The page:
Lose face - Save face
Lose face - Be humiliated; lose one's reputation.
'Lose face' began life in English as a translation of the Chinese phrase 'tiu lien'. That phrase may also be expressed in English as 'to suffer public disgrace', i.e. to be unable to show one's face in public. In 1876, the consular official Sir Robert Hart published a series of essays - These from Land of Sinim - Essays on the Chinese question which included this observation:
"The country [China] begins to feel that Government consented to arrangements by which China has lost face; the officials have long been conscious that they are becoming ridiculous in the eyes of the people."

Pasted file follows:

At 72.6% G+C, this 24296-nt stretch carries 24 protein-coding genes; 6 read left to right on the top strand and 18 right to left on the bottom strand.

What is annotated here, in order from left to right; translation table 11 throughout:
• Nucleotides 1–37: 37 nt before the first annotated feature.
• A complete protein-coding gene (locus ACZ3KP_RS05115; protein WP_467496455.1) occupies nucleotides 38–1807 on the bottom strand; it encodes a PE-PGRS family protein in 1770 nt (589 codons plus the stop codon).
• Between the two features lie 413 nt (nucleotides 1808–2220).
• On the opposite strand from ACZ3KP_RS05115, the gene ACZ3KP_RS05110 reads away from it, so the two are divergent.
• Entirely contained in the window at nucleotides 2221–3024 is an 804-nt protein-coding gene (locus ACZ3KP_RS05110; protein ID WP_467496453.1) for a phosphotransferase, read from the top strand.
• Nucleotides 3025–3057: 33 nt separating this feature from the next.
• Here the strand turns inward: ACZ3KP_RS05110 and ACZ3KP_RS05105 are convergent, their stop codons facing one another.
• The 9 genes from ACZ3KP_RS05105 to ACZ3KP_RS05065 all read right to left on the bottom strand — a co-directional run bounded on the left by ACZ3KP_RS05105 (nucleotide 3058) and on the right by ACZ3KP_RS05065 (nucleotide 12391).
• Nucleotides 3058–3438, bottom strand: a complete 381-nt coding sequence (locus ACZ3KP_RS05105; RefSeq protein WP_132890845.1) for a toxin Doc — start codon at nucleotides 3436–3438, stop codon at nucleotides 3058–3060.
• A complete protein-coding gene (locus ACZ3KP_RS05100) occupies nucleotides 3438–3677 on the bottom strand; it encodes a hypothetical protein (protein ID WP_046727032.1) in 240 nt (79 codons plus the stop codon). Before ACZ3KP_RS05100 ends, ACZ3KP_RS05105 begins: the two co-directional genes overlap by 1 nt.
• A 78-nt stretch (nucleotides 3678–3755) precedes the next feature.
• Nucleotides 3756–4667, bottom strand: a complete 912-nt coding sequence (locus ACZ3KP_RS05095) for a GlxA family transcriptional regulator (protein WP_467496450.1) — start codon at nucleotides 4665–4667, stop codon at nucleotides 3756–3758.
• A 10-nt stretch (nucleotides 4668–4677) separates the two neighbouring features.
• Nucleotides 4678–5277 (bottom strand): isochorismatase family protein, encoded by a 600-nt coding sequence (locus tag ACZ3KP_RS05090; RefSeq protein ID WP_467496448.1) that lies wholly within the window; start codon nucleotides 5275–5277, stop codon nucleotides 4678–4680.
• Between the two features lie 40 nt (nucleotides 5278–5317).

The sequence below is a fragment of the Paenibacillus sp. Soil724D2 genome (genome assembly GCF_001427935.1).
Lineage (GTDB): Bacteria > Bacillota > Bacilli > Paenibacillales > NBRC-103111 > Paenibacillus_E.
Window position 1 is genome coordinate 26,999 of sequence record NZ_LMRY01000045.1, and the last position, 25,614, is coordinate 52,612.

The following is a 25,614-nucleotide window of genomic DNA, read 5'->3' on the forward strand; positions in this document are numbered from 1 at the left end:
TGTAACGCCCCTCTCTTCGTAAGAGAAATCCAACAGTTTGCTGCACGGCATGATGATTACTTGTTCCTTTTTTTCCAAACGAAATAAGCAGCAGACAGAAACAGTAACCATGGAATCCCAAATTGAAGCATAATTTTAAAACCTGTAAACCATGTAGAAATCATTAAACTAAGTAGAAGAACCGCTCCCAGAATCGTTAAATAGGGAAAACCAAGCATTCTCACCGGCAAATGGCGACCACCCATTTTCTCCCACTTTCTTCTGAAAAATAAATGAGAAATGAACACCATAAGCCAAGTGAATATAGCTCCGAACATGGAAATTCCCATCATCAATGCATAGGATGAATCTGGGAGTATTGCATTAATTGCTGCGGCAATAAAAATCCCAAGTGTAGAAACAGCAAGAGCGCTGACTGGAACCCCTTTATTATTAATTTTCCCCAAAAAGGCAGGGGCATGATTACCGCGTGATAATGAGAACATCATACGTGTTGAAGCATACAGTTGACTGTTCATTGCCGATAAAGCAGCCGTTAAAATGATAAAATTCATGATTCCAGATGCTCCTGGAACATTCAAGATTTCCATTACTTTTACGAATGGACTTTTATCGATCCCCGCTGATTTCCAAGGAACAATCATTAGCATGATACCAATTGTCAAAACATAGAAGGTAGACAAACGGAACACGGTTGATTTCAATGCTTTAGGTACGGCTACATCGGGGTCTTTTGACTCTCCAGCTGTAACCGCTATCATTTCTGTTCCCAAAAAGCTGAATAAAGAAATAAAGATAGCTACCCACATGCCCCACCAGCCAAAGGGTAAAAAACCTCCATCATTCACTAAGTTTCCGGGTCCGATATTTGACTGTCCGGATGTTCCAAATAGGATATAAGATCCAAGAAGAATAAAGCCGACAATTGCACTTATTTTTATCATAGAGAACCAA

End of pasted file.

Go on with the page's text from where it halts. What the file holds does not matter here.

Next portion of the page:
Hart was well-regarded in both Britain and China. In addition to his baronetcy he was awarded the CMG, KCMG, and GCMG. China honoured him with several high status awards, including the title of grand guardian of the heir apparent, an honour never before (or after) bestowed on a foreigner.
'Save face' comes later. It has no direct equivalent in Chinese and is merely the converse of 'lose face'. The first known record of it in print is in the June 1899 edition of The Harmsworth Magazine:
"That will save my face in the City."